Originally, Volendam was the location of the harbor of the nearby Edam, which was situated at the mouth of the river IJ. In 1357, the inhabitants of Edam dug a shorter canal to the Zuiderzee with its own separate harbor. This removed the need for the original harbor, which was then dammed and used for land reclamation. Farmers and local fishermen settled there, forming the new community of Vollendam, which literally meant something like 'Filled dam'.
In the early part of the 20th century it became something of an artists' retreat, with both Picasso and Renoir spending time here. The majority of the population belongs to the Roman Catholic Church, which is deeply connected to the village culture. Historically, many missionaries and bishops grew up in Volendam. Today there is the chapel of Our Lady of the Water of the visionary Mrs Hille Kok, which is located in a village park.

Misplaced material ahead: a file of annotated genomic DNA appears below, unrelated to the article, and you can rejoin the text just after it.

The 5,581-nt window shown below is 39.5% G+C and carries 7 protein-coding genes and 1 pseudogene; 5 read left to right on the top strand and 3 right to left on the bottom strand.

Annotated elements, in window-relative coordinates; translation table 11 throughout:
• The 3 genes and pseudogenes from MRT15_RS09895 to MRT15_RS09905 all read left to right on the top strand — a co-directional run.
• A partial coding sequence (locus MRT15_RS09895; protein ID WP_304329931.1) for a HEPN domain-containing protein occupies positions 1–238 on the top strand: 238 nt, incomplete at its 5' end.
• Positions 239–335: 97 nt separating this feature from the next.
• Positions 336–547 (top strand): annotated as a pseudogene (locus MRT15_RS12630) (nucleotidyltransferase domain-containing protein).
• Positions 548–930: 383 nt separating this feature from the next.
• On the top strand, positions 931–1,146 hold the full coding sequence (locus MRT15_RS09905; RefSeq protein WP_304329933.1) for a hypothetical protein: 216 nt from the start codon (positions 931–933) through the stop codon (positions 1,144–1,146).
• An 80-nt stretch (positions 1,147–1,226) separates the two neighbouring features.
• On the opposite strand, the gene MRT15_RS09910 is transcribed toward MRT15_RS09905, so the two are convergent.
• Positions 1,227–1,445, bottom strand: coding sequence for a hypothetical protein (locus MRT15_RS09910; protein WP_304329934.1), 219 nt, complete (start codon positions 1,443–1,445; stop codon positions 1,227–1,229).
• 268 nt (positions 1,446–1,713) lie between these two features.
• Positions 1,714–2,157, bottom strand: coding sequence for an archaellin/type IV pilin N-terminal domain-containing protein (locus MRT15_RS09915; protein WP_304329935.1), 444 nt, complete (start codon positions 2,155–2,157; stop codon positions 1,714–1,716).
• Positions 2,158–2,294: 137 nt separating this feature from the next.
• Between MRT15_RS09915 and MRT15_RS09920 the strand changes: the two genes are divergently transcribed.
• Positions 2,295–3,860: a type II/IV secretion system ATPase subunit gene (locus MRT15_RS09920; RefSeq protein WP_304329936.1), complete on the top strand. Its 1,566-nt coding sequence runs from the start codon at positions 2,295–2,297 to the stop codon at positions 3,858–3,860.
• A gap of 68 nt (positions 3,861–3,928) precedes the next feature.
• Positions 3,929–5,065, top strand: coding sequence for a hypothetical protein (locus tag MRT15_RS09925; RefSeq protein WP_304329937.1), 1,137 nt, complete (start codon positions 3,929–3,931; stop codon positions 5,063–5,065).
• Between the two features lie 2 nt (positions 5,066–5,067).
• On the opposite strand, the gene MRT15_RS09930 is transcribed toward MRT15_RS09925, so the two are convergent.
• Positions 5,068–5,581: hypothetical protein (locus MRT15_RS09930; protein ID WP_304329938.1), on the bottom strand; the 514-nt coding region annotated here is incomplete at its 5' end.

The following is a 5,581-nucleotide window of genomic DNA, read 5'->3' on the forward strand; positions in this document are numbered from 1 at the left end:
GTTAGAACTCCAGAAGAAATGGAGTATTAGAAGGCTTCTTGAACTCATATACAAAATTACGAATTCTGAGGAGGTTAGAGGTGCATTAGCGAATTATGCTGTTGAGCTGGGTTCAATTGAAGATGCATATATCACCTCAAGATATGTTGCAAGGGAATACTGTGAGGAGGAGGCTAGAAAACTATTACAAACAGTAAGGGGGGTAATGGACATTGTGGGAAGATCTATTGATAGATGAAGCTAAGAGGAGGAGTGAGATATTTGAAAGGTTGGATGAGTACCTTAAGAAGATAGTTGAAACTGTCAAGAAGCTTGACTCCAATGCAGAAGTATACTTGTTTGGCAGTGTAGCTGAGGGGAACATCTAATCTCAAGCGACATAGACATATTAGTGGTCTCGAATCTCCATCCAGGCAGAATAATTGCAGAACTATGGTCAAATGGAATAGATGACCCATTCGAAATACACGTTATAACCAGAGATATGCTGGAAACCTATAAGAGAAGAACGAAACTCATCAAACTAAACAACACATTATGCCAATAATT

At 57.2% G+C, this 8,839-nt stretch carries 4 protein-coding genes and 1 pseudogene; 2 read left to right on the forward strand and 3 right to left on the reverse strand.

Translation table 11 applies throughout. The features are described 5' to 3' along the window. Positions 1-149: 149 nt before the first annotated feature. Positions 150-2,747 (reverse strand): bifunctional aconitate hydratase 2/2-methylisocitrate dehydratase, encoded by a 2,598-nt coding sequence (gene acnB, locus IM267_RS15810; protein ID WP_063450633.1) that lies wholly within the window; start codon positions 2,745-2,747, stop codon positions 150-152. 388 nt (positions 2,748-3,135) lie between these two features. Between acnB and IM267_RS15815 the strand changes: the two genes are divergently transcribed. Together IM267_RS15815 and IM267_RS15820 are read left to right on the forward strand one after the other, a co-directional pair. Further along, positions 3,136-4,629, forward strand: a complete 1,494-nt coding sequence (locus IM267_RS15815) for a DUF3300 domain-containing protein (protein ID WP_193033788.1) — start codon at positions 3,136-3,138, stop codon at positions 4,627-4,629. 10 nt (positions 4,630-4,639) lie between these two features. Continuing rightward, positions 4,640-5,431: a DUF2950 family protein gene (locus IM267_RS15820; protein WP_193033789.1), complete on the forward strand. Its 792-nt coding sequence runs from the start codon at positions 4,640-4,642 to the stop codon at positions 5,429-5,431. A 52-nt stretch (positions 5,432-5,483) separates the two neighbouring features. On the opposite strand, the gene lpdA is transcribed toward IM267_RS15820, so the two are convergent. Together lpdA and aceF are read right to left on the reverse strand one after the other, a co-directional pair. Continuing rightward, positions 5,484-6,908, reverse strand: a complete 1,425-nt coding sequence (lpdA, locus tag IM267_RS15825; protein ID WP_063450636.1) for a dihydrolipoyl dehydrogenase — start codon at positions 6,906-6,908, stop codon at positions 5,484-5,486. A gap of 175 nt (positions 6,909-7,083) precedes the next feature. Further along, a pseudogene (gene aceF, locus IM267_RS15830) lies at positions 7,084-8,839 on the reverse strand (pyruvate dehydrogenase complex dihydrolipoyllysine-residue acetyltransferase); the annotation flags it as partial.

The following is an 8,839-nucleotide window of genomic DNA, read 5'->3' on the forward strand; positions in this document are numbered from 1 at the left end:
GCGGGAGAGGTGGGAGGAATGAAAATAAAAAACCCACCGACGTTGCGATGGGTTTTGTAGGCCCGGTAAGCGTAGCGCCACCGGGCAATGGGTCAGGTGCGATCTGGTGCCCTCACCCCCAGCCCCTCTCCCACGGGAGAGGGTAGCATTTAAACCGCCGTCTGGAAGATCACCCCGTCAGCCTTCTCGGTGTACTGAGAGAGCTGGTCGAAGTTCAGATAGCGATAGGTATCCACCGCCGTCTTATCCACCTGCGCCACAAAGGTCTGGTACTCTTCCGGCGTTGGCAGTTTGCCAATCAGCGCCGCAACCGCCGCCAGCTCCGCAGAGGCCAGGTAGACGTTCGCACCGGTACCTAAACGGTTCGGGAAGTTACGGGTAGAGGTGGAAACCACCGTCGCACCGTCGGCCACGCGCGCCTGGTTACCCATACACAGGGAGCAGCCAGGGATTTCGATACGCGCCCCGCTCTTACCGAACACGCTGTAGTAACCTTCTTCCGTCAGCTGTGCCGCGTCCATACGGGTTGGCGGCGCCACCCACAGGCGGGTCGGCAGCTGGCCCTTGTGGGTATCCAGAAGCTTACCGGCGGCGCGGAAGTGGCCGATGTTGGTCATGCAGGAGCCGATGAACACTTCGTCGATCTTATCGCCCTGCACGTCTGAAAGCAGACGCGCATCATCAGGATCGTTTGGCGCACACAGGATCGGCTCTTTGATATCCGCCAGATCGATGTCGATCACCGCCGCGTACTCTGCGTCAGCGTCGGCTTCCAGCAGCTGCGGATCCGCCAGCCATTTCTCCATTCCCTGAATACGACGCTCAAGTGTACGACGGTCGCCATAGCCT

Volendam is a popular tourist attraction in the Netherlands, well-known for its old fishing boats and the traditional clothing still worn by some residents. The women's costume of Volendam, with its high, pointed bonnet, is one of the most recognizable of the Dutch traditional costumes, and is often featured on tourist postcards and posters (although there are believed to be fewer than 50 women now wearing the costume as part of their daily lives, most of them elderly).
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There is a regular ferry connection to Marken, a peninsula close by. Volendam also features a small museum about its history and clothing style, and visitors can have their pictures taken in traditional Dutch costumes.